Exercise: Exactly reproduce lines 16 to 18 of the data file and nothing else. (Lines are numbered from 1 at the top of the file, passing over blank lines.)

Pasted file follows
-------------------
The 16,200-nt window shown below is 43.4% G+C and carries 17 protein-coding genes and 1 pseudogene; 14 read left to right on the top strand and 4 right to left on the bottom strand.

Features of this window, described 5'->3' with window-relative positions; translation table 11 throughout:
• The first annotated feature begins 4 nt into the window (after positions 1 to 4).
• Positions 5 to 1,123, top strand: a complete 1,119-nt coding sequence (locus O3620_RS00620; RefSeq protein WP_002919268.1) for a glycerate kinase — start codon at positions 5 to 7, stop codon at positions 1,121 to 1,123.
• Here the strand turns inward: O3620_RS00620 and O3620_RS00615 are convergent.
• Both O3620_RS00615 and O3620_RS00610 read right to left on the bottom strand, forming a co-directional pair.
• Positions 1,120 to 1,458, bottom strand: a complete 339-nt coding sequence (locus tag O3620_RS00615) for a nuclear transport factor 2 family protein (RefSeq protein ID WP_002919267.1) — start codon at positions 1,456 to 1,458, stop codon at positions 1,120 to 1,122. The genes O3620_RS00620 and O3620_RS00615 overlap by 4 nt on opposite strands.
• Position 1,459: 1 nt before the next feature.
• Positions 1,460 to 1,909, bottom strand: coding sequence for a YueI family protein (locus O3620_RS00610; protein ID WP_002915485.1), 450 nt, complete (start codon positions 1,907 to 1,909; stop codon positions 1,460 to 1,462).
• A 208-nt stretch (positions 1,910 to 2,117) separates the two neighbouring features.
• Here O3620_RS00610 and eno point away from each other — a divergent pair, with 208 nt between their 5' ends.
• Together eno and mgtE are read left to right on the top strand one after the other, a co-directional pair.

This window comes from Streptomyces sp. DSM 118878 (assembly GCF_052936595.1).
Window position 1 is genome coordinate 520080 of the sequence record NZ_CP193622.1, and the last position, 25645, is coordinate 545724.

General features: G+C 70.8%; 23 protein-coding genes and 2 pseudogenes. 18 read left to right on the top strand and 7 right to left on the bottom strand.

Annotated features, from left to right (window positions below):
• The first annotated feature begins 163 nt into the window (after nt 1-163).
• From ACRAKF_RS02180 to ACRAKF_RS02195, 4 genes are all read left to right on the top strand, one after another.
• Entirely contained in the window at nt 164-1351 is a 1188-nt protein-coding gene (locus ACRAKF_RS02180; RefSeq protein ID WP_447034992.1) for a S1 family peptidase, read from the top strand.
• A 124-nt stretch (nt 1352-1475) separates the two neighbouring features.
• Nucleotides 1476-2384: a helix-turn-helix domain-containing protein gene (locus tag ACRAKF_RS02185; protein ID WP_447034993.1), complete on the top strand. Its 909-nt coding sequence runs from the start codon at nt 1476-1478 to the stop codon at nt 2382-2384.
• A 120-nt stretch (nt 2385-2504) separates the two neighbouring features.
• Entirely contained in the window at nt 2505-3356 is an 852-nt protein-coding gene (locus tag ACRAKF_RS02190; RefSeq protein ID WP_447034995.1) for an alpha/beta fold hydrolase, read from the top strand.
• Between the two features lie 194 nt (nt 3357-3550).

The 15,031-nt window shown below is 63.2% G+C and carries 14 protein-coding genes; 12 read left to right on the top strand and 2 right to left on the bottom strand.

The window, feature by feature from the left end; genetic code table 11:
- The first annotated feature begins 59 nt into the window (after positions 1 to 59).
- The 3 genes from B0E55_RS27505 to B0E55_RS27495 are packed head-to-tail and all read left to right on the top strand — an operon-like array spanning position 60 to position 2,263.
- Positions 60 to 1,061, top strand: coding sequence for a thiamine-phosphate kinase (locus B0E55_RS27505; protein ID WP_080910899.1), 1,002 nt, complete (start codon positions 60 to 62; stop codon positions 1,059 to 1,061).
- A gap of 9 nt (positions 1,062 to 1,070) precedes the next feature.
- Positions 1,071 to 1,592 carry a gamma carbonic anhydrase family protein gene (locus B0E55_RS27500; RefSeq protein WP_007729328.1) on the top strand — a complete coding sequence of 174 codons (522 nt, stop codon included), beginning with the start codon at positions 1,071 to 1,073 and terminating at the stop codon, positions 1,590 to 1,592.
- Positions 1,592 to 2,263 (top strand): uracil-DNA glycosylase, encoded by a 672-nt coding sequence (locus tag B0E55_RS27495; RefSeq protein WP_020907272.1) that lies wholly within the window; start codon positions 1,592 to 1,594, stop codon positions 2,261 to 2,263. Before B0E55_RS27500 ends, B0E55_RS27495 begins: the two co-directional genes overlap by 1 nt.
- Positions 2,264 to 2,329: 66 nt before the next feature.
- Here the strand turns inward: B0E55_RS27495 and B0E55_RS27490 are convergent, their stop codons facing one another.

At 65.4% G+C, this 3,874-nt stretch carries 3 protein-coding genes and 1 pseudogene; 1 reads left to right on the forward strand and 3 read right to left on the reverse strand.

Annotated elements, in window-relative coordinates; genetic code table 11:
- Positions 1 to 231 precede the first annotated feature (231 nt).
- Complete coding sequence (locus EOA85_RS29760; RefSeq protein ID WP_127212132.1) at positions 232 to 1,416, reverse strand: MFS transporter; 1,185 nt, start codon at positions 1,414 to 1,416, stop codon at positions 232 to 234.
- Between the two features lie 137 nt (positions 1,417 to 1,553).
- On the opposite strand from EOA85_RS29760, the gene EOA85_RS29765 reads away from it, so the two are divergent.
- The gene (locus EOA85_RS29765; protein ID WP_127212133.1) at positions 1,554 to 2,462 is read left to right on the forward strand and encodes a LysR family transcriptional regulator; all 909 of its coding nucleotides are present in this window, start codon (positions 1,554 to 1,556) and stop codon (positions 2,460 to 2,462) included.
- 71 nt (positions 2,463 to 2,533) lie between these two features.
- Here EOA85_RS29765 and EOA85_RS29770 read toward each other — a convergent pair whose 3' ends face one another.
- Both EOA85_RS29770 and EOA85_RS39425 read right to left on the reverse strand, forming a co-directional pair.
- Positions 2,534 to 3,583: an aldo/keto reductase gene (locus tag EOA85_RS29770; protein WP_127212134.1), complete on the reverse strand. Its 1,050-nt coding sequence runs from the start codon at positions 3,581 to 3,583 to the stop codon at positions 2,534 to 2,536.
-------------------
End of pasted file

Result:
Annotated features, from left to right (window positions below):
• The first annotated feature begins 163 nt into the window (after nt 1-163).
• From ACRAKF_RS02180 to ACRAKF_RS02195, 4 genes are all read left to right on the top strand, one after another.